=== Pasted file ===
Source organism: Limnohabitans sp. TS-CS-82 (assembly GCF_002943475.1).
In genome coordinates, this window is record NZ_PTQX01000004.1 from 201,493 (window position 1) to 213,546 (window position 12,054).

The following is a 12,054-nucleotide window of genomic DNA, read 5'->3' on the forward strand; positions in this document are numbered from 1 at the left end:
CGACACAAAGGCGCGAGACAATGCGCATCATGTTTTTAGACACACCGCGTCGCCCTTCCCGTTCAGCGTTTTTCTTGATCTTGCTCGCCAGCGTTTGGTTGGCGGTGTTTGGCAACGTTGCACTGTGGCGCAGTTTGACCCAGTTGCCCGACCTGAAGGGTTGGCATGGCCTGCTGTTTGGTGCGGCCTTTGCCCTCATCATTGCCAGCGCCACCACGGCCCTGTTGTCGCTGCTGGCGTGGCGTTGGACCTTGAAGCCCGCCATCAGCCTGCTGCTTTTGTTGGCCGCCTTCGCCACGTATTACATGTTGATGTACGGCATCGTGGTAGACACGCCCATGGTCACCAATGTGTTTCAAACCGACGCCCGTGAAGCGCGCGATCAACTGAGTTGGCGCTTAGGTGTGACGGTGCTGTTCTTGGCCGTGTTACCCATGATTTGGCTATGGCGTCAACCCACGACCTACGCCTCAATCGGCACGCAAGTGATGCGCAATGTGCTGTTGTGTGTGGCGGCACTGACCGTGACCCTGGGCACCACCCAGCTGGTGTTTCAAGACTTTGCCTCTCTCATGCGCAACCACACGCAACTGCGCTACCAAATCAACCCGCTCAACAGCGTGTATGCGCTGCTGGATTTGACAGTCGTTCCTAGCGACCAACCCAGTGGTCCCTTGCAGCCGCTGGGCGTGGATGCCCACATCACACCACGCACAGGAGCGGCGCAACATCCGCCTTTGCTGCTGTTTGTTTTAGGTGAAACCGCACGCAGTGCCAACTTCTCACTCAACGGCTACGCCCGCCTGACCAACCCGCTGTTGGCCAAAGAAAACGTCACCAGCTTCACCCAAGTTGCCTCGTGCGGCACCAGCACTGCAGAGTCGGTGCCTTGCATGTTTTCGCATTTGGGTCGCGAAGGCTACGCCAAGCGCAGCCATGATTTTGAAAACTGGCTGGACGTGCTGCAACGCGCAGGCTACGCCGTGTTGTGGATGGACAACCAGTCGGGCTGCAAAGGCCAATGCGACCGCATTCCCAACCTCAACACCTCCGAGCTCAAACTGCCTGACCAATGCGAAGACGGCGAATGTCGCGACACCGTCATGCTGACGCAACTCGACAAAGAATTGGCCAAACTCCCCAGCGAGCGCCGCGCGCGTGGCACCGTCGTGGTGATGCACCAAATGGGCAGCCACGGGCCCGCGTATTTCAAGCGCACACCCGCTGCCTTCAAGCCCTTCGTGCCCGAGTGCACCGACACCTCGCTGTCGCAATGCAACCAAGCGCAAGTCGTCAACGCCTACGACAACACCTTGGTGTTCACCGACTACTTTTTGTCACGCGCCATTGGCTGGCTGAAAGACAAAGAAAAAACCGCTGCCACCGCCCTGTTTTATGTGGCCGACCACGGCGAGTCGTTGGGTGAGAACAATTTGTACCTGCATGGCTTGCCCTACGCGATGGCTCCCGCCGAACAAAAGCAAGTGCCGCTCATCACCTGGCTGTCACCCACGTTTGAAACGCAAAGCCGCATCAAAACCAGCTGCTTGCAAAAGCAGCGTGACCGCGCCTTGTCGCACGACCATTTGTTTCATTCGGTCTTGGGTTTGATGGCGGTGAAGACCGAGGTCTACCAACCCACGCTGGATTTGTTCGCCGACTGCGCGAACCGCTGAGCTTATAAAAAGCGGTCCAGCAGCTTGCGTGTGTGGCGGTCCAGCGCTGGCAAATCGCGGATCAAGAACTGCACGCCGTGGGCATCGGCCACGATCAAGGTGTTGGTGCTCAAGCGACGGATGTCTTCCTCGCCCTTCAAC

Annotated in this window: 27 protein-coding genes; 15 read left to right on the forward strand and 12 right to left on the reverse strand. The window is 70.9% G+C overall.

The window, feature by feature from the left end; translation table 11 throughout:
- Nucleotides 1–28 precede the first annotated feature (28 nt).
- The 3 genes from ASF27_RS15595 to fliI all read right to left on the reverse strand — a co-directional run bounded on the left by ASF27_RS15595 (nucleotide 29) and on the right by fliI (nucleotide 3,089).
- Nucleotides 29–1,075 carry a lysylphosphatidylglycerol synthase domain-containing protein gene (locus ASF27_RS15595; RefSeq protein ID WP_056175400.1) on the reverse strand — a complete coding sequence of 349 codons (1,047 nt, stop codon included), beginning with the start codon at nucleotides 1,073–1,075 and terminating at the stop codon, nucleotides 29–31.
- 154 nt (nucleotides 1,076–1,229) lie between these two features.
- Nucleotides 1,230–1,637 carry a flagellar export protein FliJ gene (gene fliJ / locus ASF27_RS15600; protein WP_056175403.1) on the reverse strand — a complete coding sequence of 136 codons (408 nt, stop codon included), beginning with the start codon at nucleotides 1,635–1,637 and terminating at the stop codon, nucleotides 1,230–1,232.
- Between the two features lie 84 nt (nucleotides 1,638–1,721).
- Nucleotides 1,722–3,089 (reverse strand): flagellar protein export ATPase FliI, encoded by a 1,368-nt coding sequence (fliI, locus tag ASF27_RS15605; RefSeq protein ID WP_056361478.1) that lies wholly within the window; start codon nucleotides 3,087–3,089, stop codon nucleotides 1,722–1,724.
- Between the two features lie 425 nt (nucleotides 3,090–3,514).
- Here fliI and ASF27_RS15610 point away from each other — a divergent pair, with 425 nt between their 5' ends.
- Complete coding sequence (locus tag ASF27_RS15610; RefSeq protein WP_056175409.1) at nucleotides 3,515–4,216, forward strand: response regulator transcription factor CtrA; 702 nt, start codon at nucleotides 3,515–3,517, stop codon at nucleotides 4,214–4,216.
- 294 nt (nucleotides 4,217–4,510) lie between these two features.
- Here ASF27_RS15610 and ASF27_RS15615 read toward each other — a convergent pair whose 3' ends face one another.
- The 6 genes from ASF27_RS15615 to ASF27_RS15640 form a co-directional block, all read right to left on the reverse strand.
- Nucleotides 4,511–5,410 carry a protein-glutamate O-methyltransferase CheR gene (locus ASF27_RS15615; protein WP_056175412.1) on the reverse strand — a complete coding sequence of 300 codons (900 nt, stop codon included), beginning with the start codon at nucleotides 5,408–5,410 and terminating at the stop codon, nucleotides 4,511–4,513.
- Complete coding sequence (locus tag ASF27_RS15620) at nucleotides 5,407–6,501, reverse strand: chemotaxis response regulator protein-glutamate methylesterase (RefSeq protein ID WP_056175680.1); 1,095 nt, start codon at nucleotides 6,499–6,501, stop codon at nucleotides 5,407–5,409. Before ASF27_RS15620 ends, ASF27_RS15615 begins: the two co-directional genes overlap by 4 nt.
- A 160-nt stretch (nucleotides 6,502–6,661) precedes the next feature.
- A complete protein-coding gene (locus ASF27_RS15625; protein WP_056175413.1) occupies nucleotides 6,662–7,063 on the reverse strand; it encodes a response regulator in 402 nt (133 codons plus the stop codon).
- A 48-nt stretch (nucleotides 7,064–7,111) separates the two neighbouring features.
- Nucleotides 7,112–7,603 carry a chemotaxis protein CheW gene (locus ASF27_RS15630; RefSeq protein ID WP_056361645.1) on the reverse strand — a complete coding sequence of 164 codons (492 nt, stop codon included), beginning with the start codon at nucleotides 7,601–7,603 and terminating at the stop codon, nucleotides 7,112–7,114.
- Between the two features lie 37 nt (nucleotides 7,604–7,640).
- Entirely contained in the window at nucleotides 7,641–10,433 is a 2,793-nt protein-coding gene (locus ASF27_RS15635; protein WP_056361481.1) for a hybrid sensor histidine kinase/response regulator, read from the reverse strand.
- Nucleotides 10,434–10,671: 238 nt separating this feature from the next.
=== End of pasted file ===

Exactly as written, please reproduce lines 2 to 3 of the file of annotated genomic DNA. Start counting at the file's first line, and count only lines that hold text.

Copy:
In genome coordinates, this window is record NZ_PTQX01000004.1 from 201,493 (window position 1) to 213,546 (window position 12,054).

The following is a 12,054-nucleotide window of genomic DNA, read 5'->3' on the forward strand; positions in this document are numbered from 1 at the left end: